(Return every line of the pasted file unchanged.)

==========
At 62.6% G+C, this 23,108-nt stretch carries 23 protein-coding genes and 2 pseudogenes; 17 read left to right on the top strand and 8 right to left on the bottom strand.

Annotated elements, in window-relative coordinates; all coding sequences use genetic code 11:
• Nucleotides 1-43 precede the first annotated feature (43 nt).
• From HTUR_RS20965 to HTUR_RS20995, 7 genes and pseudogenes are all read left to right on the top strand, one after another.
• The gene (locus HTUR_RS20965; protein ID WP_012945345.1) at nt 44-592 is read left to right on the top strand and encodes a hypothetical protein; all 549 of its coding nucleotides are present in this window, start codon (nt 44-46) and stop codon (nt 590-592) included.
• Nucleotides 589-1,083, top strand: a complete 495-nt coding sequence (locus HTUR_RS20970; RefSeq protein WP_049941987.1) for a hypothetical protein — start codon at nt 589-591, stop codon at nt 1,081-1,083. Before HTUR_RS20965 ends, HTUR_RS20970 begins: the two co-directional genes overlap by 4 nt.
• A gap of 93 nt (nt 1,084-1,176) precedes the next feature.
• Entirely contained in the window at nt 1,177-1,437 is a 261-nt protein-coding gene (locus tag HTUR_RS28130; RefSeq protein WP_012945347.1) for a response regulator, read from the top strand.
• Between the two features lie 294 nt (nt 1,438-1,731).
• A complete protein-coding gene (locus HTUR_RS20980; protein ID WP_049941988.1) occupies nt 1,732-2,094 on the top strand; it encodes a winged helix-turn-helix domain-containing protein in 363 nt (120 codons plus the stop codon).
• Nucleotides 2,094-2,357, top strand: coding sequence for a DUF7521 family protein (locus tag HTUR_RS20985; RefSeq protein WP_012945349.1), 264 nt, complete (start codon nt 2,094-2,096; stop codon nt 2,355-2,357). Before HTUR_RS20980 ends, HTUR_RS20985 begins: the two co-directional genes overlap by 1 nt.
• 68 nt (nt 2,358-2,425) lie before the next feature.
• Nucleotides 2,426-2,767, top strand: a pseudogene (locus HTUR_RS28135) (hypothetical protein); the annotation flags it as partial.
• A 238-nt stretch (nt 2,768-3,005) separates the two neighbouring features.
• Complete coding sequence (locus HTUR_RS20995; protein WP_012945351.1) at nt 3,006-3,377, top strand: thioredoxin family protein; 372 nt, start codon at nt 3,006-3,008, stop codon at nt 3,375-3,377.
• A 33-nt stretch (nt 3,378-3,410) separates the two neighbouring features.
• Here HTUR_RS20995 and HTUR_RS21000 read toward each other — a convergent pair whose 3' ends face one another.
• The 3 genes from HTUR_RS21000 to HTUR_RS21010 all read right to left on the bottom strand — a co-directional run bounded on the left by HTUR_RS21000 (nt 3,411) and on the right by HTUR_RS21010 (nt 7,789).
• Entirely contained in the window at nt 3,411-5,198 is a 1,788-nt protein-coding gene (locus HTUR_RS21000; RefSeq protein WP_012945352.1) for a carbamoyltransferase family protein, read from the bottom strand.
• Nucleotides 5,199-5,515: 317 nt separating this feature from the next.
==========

At 62.6% G+C, this 23,108-nt stretch carries 23 protein-coding genes and 2 pseudogenes; 17 read left to right on the top strand and 8 right to left on the bottom strand.

Annotated elements, in window-relative coordinates; all coding sequences use genetic code 11:
• Nucleotides 1-43 precede the first annotated feature (43 nt).
• From HTUR_RS20965 to HTUR_RS20995, 7 genes and pseudogenes are all read left to right on the top strand, one after another.
• The gene (locus HTUR_RS20965; protein ID WP_012945345.1) at nt 44-592 is read left to right on the top strand and encodes a hypothetical protein; all 549 of its coding nucleotides are present in this window, start codon (nt 44-46) and stop codon (nt 590-592) included.
• Nucleotides 589-1,083, top strand: a complete 495-nt coding sequence (locus HTUR_RS20970; RefSeq protein WP_049941987.1) for a hypothetical protein — start codon at nt 589-591, stop codon at nt 1,081-1,083. Before HTUR_RS20965 ends, HTUR_RS20970 begins: the two co-directional genes overlap by 4 nt.
• A gap of 93 nt (nt 1,084-1,176) precedes the next feature.
• Entirely contained in the window at nt 1,177-1,437 is a 261-nt protein-coding gene (locus tag HTUR_RS28130; RefSeq protein WP_012945347.1) for a response regulator, read from the top strand.
• Between the two features lie 294 nt (nt 1,438-1,731).
• A complete protein-coding gene (locus HTUR_RS20980; protein ID WP_049941988.1) occupies nt 1,732-2,094 on the top strand; it encodes a winged helix-turn-helix domain-containing protein in 363 nt (120 codons plus the stop codon).
• Nucleotides 2,094-2,357, top strand: coding sequence for a DUF7521 family protein (locus tag HTUR_RS20985; RefSeq protein WP_012945349.1), 264 nt, complete (start codon nt 2,094-2,096; stop codon nt 2,355-2,357). Before HTUR_RS20980 ends, HTUR_RS20985 begins: the two co-directional genes overlap by 1 nt.
• 68 nt (nt 2,358-2,425) lie before the next feature.
• Nucleotides 2,426-2,767, top strand: a pseudogene (locus HTUR_RS28135) (hypothetical protein); the annotation flags it as partial.
• A 238-nt stretch (nt 2,768-3,005) separates the two neighbouring features.
• Complete coding sequence (locus HTUR_RS20995; protein WP_012945351.1) at nt 3,006-3,377, top strand: thioredoxin family protein; 372 nt, start codon at nt 3,006-3,008, stop codon at nt 3,375-3,377.
• A 33-nt stretch (nt 3,378-3,410) separates the two neighbouring features.
• Here HTUR_RS20995 and HTUR_RS21000 read toward each other — a convergent pair whose 3' ends face one another.
• The 3 genes from HTUR_RS21000 to HTUR_RS21010 all read right to left on the bottom strand — a co-directional run bounded on the left by HTUR_RS21000 (nt 3,411) and on the right by HTUR_RS21010 (nt 7,789).
• Entirely contained in the window at nt 3,411-5,198 is a 1,788-nt protein-coding gene (locus HTUR_RS21000; RefSeq protein WP_012945352.1) for a carbamoyltransferase family protein, read from the bottom strand.
• Nucleotides 5,199-5,515: 317 nt separating this feature from the next.